Readers of this site may know that I don’t take too kindly to the overuse of clichés in a film when they’re not meant to be there – for instance during a standard horror film, or a low-budget crowd-pleaser. It’s a classic issue that arises with inexperienced writing. You’d imagine I’d go to town on this film then, because it’s so full of clichés that its 95 minute runtime is bursting at the seams with them. But there’s something that sets ‘The Cabin in the Woods’ apart from all other horror films of its kind. It’s satirical take on clichés and tropes, bonded with a band of genuinely interesting doomed college students and an end-of-the-world type scenario akin to the work of the SCP foundation gives it a well-polished feel I’ve never got from a film of this type before. (Word of warning: there are spoilers in this review, because of the nature of the film. I highly recommend you watch the film first, then come back to read the review.)
There is no mistaking it, and no catchy tagline. But is this film a stinker or not? Click read more to find out why!
A rare (the third) non-Takahata/Miyazaki Studio Ghibli film, The Cat Returns is an instant classic - warm, fuzzy and pleasantly happy, this (rather short) feature length film has a sweeter moral than Ghibli fans are used to, and is a little faster in pacing than something by Grave of the Fireflies director Isao Takahata. But how does Hiroyuki Morita's directorial debut compare to Goro Miyazaki's? Is the film actually any good? Click read more to find out.
Nearly all reviews of this controversial Studio Ghibli film written, produced and directed by Goro Miyazaki usually boil down to the following two reasons:
1) Goro Miyazaki is the son of the critically acclaimed writer, producer and director Hayao Miyazaki who has achieved, perhaps unwillingly, legendary status as a true storyteller. Obviously only one conclusion follows in these reviews- the son isn't likely to live up to his dad's legacy on his first foray into animation following a career change from landscaping. Add into the mix some rumours that they didn't speak throughout production, and that Hayao was rumoured to have said that Goro wasn't ready to head the film, and these reviews almost unanimously chuck the film into the gutter.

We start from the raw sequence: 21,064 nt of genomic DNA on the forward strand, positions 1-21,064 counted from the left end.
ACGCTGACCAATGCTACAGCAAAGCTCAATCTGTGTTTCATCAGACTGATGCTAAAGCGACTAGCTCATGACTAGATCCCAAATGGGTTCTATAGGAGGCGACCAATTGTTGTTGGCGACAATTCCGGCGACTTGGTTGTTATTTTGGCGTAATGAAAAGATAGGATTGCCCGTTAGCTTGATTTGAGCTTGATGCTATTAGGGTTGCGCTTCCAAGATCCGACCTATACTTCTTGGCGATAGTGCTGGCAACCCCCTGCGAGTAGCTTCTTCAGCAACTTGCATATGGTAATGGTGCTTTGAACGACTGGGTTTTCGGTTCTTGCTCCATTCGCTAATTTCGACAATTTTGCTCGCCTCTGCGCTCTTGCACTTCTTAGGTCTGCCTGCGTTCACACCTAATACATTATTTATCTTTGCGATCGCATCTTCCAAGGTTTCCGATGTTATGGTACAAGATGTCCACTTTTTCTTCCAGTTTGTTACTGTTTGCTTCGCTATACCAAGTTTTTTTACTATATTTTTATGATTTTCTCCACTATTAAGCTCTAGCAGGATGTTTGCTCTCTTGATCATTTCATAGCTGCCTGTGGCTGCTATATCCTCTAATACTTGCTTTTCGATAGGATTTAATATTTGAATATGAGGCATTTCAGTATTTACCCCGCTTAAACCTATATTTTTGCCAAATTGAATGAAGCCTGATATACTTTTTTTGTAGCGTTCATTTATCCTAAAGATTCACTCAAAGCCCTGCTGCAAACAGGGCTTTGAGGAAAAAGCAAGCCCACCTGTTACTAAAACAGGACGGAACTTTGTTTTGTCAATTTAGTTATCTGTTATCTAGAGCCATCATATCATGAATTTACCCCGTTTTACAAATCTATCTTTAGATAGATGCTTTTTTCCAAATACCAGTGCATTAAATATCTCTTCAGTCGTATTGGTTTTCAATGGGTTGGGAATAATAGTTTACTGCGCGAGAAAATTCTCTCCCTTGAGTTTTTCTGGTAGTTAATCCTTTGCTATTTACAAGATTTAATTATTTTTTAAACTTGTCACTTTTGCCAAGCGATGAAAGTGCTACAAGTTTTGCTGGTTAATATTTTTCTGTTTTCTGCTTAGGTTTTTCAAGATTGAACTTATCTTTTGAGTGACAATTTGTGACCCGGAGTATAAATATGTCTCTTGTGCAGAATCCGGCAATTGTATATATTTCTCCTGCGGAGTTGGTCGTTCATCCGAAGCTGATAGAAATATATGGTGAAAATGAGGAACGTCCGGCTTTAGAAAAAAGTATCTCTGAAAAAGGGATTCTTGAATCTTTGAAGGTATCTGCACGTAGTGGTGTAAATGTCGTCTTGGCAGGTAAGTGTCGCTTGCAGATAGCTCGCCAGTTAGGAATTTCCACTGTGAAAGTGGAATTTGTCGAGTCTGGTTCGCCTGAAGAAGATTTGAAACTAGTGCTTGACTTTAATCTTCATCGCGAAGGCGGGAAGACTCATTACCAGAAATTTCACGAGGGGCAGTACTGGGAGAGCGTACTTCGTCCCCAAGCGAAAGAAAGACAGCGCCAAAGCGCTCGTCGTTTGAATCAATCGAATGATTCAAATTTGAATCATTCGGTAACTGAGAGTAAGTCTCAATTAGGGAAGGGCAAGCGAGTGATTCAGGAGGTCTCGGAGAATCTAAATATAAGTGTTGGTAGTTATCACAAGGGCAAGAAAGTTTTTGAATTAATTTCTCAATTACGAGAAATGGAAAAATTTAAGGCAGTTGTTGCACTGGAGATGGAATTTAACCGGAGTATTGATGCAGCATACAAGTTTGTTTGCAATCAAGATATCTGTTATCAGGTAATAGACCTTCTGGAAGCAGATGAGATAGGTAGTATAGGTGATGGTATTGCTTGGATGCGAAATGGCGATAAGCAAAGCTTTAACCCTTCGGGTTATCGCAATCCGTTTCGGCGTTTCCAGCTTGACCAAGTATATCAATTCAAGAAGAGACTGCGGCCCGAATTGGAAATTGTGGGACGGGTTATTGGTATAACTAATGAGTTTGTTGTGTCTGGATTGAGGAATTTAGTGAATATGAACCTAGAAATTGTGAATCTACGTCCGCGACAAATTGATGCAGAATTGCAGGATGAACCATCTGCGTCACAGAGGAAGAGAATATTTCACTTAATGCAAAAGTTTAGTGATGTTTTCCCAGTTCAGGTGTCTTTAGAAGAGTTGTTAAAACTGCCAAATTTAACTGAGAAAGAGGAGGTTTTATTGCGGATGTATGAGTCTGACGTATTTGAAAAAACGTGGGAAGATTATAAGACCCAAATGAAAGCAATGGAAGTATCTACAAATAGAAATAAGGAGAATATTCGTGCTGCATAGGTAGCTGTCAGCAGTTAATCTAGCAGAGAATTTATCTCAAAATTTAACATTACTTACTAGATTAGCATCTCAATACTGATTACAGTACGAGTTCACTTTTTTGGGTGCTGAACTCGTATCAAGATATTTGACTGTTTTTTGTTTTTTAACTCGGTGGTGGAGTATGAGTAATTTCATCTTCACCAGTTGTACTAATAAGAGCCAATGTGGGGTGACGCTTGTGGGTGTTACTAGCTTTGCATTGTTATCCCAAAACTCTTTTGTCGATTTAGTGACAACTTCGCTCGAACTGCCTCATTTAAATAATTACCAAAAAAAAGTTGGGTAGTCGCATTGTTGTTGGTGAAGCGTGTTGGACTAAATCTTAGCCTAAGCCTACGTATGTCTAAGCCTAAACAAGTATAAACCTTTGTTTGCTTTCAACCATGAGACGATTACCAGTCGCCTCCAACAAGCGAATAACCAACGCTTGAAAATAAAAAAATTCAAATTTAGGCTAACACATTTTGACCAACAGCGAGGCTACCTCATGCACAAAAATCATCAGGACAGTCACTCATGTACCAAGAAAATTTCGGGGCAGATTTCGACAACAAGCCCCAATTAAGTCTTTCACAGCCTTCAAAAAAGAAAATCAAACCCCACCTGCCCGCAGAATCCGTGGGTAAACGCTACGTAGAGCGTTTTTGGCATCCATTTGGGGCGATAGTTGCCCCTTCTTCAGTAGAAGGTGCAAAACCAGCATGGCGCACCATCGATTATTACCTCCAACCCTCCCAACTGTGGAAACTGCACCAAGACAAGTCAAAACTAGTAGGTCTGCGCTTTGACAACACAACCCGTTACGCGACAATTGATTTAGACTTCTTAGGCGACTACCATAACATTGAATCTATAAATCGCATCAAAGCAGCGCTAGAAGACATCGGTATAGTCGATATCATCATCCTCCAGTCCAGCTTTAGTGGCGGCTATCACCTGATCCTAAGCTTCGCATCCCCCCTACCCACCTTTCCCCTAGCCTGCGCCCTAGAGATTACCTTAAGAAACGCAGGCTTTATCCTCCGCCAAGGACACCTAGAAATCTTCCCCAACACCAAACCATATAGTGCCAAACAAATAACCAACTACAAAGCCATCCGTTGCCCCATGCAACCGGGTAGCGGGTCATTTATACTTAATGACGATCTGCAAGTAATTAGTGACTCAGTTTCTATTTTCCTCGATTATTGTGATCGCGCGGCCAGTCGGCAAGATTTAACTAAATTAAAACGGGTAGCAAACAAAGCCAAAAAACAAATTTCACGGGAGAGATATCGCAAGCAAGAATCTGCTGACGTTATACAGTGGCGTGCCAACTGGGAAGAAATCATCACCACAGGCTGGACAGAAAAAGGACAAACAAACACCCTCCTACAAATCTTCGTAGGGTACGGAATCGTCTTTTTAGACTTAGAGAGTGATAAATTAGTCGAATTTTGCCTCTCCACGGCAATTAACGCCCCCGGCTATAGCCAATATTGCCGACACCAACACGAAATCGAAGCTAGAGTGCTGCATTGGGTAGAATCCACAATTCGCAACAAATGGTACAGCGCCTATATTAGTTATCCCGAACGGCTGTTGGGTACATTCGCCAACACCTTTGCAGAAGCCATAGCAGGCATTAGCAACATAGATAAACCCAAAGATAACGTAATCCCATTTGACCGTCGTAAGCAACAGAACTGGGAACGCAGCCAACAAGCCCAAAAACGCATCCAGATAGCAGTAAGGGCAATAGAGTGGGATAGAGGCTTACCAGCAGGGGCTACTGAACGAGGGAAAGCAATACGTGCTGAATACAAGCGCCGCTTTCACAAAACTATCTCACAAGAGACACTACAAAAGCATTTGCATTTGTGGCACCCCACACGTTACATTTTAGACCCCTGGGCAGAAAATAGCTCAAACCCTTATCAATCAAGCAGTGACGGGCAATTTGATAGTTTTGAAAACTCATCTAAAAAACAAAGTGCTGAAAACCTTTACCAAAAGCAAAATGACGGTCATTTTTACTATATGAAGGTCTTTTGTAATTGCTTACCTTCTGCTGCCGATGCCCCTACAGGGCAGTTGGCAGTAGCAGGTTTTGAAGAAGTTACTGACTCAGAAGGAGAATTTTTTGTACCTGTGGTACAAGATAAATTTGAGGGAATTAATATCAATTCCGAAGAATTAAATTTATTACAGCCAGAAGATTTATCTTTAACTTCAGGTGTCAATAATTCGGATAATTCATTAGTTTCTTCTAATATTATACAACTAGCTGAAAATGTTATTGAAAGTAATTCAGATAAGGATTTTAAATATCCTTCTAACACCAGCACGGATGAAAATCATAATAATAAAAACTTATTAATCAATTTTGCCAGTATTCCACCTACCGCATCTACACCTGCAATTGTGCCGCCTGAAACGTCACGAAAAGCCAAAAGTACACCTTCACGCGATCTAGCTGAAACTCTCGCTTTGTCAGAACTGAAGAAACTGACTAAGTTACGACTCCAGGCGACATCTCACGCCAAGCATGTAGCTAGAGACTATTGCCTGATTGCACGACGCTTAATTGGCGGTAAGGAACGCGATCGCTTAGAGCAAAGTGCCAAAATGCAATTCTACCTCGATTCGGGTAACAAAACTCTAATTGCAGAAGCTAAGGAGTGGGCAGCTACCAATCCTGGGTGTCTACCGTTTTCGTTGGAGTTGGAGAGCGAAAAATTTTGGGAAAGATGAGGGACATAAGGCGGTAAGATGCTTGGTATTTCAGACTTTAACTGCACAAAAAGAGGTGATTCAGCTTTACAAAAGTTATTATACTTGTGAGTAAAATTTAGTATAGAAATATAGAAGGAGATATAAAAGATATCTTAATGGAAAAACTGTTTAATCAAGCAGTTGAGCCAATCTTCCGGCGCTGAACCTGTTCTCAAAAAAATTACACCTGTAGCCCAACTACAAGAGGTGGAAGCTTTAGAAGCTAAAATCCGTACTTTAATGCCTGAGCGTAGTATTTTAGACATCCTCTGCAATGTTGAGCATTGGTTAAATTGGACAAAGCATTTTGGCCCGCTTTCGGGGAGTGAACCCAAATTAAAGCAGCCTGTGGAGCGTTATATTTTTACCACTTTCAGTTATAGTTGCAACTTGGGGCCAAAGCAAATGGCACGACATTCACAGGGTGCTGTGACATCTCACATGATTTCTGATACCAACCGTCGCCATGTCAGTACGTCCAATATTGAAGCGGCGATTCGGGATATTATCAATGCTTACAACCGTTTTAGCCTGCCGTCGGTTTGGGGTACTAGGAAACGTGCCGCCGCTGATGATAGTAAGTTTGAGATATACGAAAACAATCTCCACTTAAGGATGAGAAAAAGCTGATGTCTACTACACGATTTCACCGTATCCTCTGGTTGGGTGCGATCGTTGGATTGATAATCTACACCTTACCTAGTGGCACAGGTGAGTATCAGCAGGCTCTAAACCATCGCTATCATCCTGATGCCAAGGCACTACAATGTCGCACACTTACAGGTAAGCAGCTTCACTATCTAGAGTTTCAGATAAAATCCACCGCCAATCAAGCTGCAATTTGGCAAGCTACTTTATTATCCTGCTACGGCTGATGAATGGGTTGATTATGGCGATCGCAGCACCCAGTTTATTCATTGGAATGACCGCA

2) The author of the original Tales From Earthsea book series, Ursula K Le Guin, noted on her website that she wasn't involved in the production of the movie and that it heavily deviated from the book, and was a little irritated at Goro for sticking her private opinion about the film onto his public blog. Her dissatisfaction is pretty obvious in her own blog post and so people are already influenced from what they read about the film.
I had to see the film for myself to see if this stuff was actually obvious. So I'm going to try to avoid these two reasons in the following review so you can get a pretty honest look at why this movie didn't really hit the mark for me.
Twitch Plays Pokemon, the online crowdsourced social experiment streaming live on Twitch has surpassed 60,000 current viewers by the time I write this post. Controlled by a few lines of script, the protagonist of Pokemon Red (called Red, haha), is thrown up, down, opens his start menu, checks his Pokedex and generally acts in a highly schizophrenic way.
Until you find out that each and every one of those 60,000 viewers has the power to alter the gameplay by typing commands into the chat window, and it's the few lines of script that transform the commands 'a,b,start,up,down,left,right' into real on-screen movements you'd be forgiven for thinking that >255 hours of gameplay is a long time to not get past the Elite Four.